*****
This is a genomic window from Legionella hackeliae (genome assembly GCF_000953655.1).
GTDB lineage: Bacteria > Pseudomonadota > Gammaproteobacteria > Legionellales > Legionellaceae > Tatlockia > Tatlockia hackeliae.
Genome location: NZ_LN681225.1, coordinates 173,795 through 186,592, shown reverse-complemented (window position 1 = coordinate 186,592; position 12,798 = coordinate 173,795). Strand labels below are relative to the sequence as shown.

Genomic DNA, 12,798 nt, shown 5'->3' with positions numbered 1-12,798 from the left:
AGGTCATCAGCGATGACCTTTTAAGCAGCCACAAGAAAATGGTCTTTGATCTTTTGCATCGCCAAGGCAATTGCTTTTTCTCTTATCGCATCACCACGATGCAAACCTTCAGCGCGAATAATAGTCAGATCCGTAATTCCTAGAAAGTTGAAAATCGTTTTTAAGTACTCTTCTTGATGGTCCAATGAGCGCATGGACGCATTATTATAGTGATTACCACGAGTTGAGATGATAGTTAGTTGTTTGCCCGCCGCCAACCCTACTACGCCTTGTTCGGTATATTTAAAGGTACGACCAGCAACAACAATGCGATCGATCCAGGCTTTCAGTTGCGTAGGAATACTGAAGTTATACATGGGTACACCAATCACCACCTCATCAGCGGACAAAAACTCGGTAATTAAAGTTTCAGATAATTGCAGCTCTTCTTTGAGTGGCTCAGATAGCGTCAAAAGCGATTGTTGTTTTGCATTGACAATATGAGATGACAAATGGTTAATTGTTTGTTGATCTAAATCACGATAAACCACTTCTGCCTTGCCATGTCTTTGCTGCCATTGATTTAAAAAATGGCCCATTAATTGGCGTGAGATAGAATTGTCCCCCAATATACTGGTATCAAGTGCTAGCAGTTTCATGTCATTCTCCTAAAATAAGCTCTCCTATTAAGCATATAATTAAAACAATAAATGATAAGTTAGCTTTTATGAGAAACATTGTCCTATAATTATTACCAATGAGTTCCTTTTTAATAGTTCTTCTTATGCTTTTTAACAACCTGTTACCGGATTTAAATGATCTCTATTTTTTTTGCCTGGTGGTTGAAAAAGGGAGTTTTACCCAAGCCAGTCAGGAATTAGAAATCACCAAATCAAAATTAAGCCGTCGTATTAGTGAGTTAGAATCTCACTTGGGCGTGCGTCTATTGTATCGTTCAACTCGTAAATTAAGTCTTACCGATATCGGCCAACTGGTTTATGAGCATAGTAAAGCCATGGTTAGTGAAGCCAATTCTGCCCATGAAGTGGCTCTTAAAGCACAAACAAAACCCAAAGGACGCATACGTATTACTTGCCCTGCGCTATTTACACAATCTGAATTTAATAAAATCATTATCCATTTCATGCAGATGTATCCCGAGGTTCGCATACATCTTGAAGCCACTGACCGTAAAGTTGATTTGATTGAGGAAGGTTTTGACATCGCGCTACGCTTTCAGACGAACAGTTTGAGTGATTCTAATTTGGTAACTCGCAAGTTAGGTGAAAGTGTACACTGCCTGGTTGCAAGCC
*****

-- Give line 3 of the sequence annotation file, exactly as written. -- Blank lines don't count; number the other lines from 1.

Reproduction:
Genome location: NZ_LN681225.1, coordinates 173,795 through 186,592, shown reverse-complemented (window position 1 = coordinate 186,592; position 12,798 = coordinate 173,795). Strand labels below are relative to the sequence as shown.